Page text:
Automatic Detection of Pseudocodes in Scholarly Documents

portfolio optimization are used for diversifying search results in information retrieval systems [1]. Likewise, in bioinformat-ics, Hirschberg’s algor...

0 downloads 125 Views 496KB Size
Automatic Detection of Pseudocodes in Scholarly Documents Using Machine Learning Suppawong Tuarob† , Sumit Bhatia† , Prasenjit Mitra†‡ , C. Lee Giles†‡ Computer Science and Engineering, ‡ Information Sciences and Technology Pennsylvania State University, University Park, PA 16802, USA [email protected], [email protected], [email protected], [email protected]

Abstract—A significant number of scholarly articles in computer science and other disciplines contain algorithms that provide concise descriptions for solving a wide variety of computational problems. For example, Dijkstra’s algorithm describes how to find the shortest paths between two nodes in a graph. Automatic identification and extraction of these algorithms from scholarly digital documents would enable automatic algorithm indexing, searching, analysis and discovery. An algorithm search engine, which identifies pseudocodes in scholarly documents and makes them searchable, has been implemented as a part of the CiteSeerX suite. Here, we illustrate the limitations of start-ofthe-art rule based pseudocode detection approach, and present a novel set of machine learning based techniques that extend previous methods.

I. I NTRODUCTION Algorithms are ubiquitous in Computer Science and related literature. They offer concise stepwise instructions for solving many computational problems such as searching, sorting, hashing, clustering, decoding, machine learning, etc. Furthermore, in various fields other than Computer Science, efficient solutions to important problems involve transforming the problem into an algorithmic one, often use fairly standard algorithms from other fields. For example, algorithms for stock portfolio optimization are used for diversifying search results in information retrieval systems [1]. Likewise, in bioinformatics, Hirschberg’s algorithm [2] is widely used to find maximal global alignments of DNA and protein sequences. In addition, a thorough knowledge of state-of-the-art algorithms is also crucial for developing efficient software systems. Conference SIGIR SIGMOD STOC VLDB WWW

No. of Algorithms 75 301 74 278 142 TABLE I



A. Algorithms in Scholarly Documents Researchers are constantly developing new algorithms to either solve new problems that have not been solved before, or algorithms that improve upon existing ones. Often, researchers report their new algorithms in scientific publications. Bhatia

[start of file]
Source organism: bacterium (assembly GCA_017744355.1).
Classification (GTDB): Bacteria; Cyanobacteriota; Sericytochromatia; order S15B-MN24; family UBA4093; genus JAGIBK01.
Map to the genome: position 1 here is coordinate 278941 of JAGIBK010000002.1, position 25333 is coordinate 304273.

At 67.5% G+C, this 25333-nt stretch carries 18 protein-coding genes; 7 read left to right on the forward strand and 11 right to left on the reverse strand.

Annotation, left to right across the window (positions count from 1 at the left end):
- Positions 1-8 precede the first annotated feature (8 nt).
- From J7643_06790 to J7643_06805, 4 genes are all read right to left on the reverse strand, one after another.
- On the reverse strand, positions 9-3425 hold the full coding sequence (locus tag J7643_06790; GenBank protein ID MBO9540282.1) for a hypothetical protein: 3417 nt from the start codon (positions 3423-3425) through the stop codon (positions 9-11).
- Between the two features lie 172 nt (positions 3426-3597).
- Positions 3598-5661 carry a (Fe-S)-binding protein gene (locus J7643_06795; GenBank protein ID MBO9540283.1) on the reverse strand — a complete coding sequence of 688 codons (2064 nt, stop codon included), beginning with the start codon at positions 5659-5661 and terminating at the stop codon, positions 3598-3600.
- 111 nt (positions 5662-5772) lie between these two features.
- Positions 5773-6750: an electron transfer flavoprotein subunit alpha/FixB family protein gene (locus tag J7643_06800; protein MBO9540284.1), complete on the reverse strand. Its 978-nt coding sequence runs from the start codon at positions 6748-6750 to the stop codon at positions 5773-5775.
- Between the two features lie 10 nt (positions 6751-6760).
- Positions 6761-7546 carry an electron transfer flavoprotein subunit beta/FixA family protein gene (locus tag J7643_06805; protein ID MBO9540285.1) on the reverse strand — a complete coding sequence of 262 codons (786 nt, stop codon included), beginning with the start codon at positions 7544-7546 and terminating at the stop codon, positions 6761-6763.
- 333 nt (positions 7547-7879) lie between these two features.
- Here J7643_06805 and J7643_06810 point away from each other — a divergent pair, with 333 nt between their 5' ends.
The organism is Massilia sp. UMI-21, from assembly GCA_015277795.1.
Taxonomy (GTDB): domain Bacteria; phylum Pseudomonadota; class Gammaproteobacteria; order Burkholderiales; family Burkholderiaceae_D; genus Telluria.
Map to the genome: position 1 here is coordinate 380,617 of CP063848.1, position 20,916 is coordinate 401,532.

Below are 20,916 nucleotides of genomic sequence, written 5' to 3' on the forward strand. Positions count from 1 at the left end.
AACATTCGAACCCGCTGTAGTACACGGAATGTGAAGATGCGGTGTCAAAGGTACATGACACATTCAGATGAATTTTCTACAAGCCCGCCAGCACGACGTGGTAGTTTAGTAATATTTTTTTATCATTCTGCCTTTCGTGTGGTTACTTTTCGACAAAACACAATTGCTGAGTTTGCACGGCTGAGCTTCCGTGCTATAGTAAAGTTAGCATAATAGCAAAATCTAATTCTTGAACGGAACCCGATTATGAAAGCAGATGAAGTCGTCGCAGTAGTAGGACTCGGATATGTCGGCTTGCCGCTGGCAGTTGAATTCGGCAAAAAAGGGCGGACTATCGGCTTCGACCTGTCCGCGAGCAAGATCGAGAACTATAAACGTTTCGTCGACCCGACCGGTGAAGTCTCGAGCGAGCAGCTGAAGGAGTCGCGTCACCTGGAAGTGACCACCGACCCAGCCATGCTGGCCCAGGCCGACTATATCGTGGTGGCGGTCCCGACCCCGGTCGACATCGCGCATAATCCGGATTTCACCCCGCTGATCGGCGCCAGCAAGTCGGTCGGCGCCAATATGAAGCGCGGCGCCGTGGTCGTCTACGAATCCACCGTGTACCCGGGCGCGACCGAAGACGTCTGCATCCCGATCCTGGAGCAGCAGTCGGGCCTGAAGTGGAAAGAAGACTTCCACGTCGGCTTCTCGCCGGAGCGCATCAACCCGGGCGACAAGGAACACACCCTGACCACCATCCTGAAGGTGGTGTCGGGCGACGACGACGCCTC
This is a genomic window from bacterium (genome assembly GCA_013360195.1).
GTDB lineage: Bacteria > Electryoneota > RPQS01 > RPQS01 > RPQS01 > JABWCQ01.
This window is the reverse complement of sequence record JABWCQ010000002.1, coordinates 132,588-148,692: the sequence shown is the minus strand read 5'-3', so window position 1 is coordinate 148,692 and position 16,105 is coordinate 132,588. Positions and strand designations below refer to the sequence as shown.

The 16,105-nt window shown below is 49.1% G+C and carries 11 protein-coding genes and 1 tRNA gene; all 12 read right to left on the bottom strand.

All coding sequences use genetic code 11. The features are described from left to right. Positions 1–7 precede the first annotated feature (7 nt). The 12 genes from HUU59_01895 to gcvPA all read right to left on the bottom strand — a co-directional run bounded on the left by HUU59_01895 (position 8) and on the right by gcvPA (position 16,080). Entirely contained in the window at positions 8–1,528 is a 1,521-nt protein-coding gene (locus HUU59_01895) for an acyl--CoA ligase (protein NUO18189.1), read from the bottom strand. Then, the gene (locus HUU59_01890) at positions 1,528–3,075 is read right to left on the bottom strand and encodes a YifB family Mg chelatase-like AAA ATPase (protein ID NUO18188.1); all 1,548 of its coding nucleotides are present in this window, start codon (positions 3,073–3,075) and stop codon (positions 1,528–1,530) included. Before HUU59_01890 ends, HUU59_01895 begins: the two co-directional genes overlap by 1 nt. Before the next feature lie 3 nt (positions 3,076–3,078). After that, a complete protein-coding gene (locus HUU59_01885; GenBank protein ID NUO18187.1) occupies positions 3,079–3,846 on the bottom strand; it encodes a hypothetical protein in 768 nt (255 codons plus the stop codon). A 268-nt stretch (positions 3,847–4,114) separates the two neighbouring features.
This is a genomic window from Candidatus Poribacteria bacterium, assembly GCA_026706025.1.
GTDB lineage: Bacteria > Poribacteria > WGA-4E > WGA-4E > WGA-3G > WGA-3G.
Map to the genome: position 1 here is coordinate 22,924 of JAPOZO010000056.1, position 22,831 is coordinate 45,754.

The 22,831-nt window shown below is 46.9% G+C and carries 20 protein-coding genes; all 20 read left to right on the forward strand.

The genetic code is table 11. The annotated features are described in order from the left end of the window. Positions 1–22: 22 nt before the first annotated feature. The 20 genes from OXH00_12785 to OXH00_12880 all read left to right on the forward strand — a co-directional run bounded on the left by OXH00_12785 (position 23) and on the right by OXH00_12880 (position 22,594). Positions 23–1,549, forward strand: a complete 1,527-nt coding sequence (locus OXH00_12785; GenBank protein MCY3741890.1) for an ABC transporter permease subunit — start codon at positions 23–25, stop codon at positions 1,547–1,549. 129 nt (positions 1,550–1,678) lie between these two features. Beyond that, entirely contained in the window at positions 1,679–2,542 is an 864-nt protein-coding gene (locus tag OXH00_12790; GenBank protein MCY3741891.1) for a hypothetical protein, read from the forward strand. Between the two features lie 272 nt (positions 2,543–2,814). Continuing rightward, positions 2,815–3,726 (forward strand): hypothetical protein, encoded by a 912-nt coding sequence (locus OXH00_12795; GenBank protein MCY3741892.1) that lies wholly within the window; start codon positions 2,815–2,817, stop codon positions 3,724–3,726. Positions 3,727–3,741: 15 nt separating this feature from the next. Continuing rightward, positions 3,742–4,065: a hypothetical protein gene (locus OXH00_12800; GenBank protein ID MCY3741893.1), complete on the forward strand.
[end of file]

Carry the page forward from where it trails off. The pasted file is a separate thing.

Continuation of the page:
et al. [3] provide an estimate of the number of algorithms published in some major computer science conferences during 2005 - 2009, which we reproduce here (Table I) for reference. With dozens of new algorithms being reported in these conferences every year, it is crucial to have systems that automatically identify, extract, index and search the ever increasing collection of algorithms, both new and old. Such systems can prove useful to researchers and software developers looking for cutting-edge solutions to their problems. Finding well-known standard algorithms is not difficult, as they are usually already cataloged and made searchable, especially those in online catalogs. We define a standard algorithm as an algorithm that is well known and is usually recognized by its name. Examples of standard algorithms include Dijkstra’s shortest-path algorithm, Bellman-Ford algorithm, Quicksort algorithm, and Knuth-Morris-Pratt algorithm. Standard algorithms are usually collected and cataloged manually in algorithm textbooks (e.g. [4]), encyclopedias (especially the ones available online such as Wikipedia1 ), and websites targeted at computer programmers (e.g. Rosettacode.org2 ). As an initial survey, we parsed Wikipedia algorithm pages in 2010, and found that roughly, at the time of this paper, 1,765 standard algorithms are cataloged in The National Institute of Standards and Technology (NIST)3 also has a dictionary of over 289 standard algorithms. However, unlike these well-known standard algorithms, newly published algorithms are not cataloged by the sources mentioned above, because they are simply too new and too many, making it also difficult to manually catalog them. Manually searching for these newly published algorithms is a nontrivial task. Researchers and others who aim to discover efficient and innovative algorithms usually actively search and monitor relevant new publications, usually in their fields, to keep abreast of the latest algorithmic developments. Having to read an entire document is tedious. The problem is more problematic if algorithm searchers are novices in document search, especially those who choose poor search keyword(s). Thus to alleviate this problem, we propose automatic identification and extraction of algorithms, in particular their pseudocode since many algorithms are written as such, from digital documents. 1 2 3